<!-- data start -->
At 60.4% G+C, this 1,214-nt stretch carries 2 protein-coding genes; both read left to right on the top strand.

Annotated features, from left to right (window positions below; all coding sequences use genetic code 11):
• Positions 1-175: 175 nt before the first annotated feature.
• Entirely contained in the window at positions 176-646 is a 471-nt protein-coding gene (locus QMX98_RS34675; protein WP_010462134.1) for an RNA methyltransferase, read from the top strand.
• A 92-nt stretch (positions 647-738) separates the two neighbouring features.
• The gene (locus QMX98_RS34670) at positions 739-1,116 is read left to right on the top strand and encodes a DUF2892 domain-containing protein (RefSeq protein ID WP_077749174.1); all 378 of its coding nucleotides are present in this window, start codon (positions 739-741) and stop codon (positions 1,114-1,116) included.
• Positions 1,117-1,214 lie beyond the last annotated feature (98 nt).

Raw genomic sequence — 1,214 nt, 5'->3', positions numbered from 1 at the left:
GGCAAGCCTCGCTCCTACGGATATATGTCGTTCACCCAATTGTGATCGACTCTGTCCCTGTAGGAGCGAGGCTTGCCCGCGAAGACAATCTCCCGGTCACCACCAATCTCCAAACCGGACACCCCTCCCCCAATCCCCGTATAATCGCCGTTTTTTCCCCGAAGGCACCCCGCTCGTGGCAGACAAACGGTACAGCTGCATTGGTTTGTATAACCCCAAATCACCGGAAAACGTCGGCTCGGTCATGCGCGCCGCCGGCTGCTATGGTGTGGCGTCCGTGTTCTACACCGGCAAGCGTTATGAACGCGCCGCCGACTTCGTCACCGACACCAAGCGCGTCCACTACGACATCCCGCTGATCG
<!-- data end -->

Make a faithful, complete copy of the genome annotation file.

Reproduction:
At 60.4% G+C, this 1,214-nt stretch carries 2 protein-coding genes; both read left to right on the top strand.

Annotated features, from left to right (window positions below; all coding sequences use genetic code 11):
• Positions 1-175: 175 nt before the first annotated feature.
• Entirely contained in the window at positions 176-646 is a 471-nt protein-coding gene (locus QMX98_RS34675; protein WP_010462134.1) for an RNA methyltransferase, read from the top strand.
• A 92-nt stretch (positions 647-738) separates the two neighbouring features.
• The gene (locus QMX98_RS34670) at positions 739-1,116 is read left to right on the top strand and encodes a DUF2892 domain-containing protein (RefSeq protein ID WP_077749174.1); all 378 of its coding nucleotides are present in this window, start codon (positions 739-741) and stop codon (positions 1,114-1,116) included.
• Positions 1,117-1,214 lie beyond the last annotated feature (98 nt).

Raw genomic sequence — 1,214 nt, 5'->3', positions numbered from 1 at the left:
GGCAAGCCTCGCTCCTACGGATATATGTCGTTCACCCAATTGTGATCGACTCTGTCCCTGTAGGAGCGAGGCTTGCCCGCGAAGACAATCTCCCGGTCACCACCAATCTCCAAACCGGACACCCCTCCCCCAATCCCCGTATAATCGCCGTTTTTTCCCCGAAGGCACCCCGCTCGTGGCAGACAAACGGTACAGCTGCATTGGTTTGTATAACCCCAAATCACCGGAAAACGTCGGCTCGGTCATGCGCGCCGCCGGCTGCTATGGTGTGGCGTCCGTGTTCTACACCGGCAAGCGTTATGAACGCGCCGCCGACTTCGTCACCGACACCAAGCGCGTCCACTACGACATCCCGCTGATCG